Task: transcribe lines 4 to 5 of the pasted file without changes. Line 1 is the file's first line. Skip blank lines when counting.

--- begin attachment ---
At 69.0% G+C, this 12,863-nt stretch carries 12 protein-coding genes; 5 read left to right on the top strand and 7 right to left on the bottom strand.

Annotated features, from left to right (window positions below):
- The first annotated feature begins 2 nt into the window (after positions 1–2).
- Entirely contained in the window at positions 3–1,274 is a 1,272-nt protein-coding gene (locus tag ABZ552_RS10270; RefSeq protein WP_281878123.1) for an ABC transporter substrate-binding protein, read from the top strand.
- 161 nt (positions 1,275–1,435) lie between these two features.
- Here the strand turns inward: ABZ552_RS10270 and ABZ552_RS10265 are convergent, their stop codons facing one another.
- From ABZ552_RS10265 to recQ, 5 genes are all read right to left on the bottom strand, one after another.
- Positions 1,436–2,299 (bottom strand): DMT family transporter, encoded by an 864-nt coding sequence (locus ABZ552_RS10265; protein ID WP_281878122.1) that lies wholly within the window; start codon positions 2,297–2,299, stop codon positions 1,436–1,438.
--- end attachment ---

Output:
- Entirely contained in the window at positions 3–1,274 is a 1,272-nt protein-coding gene (locus tag ABZ552_RS10270; RefSeq protein WP_281878123.1) for an ABC transporter substrate-binding protein, read from the top strand.
- 161 nt (positions 1,275–1,435) lie between these two features.